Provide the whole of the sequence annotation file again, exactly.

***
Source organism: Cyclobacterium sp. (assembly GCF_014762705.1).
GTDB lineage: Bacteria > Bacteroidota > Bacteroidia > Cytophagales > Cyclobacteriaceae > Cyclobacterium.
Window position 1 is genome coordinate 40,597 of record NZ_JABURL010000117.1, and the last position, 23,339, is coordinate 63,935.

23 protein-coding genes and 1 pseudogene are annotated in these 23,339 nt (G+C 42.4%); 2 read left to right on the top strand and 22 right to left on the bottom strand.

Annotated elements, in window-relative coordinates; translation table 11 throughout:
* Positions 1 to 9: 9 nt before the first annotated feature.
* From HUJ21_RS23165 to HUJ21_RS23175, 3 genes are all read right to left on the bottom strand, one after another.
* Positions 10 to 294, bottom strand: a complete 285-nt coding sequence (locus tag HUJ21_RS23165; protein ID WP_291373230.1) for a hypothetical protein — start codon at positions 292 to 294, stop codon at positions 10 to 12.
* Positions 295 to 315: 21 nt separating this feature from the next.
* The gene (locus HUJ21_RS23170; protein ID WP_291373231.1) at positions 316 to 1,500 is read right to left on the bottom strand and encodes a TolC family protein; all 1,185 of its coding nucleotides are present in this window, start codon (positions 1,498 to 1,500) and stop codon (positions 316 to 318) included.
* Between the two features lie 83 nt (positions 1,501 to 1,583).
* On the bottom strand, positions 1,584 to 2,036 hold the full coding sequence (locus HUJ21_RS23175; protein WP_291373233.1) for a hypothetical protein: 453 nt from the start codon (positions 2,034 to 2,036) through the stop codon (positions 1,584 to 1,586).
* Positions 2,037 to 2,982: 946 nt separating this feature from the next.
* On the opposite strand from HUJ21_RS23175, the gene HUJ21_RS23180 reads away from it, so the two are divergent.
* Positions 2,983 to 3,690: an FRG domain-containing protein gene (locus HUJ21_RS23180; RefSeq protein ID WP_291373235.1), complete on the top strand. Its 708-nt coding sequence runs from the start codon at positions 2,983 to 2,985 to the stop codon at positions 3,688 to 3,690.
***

Source organism: Cyclobacterium sp. (assembly GCF_014762705.1).
GTDB lineage: Bacteria > Bacteroidota > Bacteroidia > Cytophagales > Cyclobacteriaceae > Cyclobacterium.
Window position 1 is genome coordinate 40,597 of record NZ_JABURL010000117.1, and the last position, 23,339, is coordinate 63,935.

23 protein-coding genes and 1 pseudogene are annotated in these 23,339 nt (G+C 42.4%); 2 read left to right on the top strand and 22 right to left on the bottom strand.

Annotated elements, in window-relative coordinates; translation table 11 throughout:
* Positions 1 to 9: 9 nt before the first annotated feature.
* From HUJ21_RS23165 to HUJ21_RS23175, 3 genes are all read right to left on the bottom strand, one after another.
* Positions 10 to 294, bottom strand: a complete 285-nt coding sequence (locus tag HUJ21_RS23165; protein ID WP_291373230.1) for a hypothetical protein — start codon at positions 292 to 294, stop codon at positions 10 to 12.
* Positions 295 to 315: 21 nt separating this feature from the next.
* The gene (locus HUJ21_RS23170; protein ID WP_291373231.1) at positions 316 to 1,500 is read right to left on the bottom strand and encodes a TolC family protein; all 1,185 of its coding nucleotides are present in this window, start codon (positions 1,498 to 1,500) and stop codon (positions 316 to 318) included.
* Between the two features lie 83 nt (positions 1,501 to 1,583).
* On the bottom strand, positions 1,584 to 2,036 hold the full coding sequence (locus HUJ21_RS23175; protein WP_291373233.1) for a hypothetical protein: 453 nt from the start codon (positions 2,034 to 2,036) through the stop codon (positions 1,584 to 1,586).
* Positions 2,037 to 2,982: 946 nt separating this feature from the next.
* On the opposite strand from HUJ21_RS23175, the gene HUJ21_RS23180 reads away from it, so the two are divergent.
* Positions 2,983 to 3,690: an FRG domain-containing protein gene (locus HUJ21_RS23180; RefSeq protein ID WP_291373235.1), complete on the top strand. Its 708-nt coding sequence runs from the start codon at positions 2,983 to 2,985 to the stop codon at positions 3,688 to 3,690.